APS 123 Population and Community Ecology

Level 1
Semester 2B
Credits 10
Teaching Staff Dr Andrew Beckerman, Dr David Edwards, Dr Gavin Thomas
Co-ordinator Dr Andrew Beckerman


This course is an introduction to the fundamental principles of population and community ecology and their applications in conservation. We consider ecology at different levels of complexity, from the individual and single populations through to food webs. We introduce basic concepts in life-history, population growth and the resilience and stability of populations. Interactions between hosts and parasites, predators and prey and competitors are discussed explored via theory, example and applicaiton. More complex communities and patterns of distribution are further examined, largely in the context of biodiversity and conservation where we cover food web complexity, species-area relationships and island biogeography and ultimately to the global scale, with patterns of diversity and abundance on linked to body size and latitudinal gradients. Interspersed are case studies on questions about diversity, economy and climate change, as well as a field based activity attempting to apply some of the concepts learned in lectures.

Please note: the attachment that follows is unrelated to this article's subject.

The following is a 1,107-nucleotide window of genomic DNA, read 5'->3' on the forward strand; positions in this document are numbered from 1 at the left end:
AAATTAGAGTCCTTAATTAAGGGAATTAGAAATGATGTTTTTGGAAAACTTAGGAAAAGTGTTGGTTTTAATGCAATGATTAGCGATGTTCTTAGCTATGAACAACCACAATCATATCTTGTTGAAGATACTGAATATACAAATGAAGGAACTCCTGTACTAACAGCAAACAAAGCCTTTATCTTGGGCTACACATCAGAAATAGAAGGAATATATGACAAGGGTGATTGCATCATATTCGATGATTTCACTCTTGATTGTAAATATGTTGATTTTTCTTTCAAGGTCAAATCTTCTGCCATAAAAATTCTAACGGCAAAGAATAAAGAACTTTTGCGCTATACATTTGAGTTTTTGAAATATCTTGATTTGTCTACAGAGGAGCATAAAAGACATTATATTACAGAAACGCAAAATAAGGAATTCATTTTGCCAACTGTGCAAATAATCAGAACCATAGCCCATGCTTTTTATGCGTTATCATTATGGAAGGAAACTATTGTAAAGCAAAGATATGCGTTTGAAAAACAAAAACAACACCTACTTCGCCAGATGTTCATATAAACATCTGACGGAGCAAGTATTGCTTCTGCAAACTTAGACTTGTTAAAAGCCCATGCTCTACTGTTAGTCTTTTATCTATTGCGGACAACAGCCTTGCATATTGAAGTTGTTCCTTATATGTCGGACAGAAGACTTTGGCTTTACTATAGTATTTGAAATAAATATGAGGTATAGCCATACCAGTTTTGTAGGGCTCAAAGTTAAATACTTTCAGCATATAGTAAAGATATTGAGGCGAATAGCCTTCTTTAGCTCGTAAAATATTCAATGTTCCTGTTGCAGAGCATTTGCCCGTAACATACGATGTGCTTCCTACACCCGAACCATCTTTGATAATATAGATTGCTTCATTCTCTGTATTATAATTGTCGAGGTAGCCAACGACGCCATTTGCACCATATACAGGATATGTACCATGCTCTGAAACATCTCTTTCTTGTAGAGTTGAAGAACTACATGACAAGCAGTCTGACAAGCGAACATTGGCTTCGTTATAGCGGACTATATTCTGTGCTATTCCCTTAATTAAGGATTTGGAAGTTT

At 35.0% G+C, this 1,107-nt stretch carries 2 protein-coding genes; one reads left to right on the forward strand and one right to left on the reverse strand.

The module includes a 1 day field trip and ½ day lab session centred on collecting data related to biodiversity theory and producing graphs using tools from APS135.

Aims and Objectives

The unit aims to introduce various key theories and examples central to the ecology of individuals, populations and communities. It provides an understanding of how individual behaviour and interactions between individuals affect population and community dynamics and ultimately biodiversity at local and global scales. It provides an insight into the applications of ecological thinking to resource management and global challenges like biodiversity and climate change.

By the end of the unit, a candidate will be able to demonstrate a knowledge of the ecology of individuals, populations and communities. They will also understand how this ecological knowledge can be applied to the management of the environment and conservation.

DELIVERY METHOD: 16 lectures, 1 field trip, 1/2 day computer session, 1 practical


ASSESSMENT METHOD: 2 hour, multiple-choice examination
You are required to take the on-line self assessment test for APS123.

FEEDBACK: You will receive feedback via the online self-assessment test, on the field trip and during the ½ day computer session. You will also receive feedback on your performance in different sections of the multiple choice examination after the marks have been released.

Please go to MOLE for more information on APS 123

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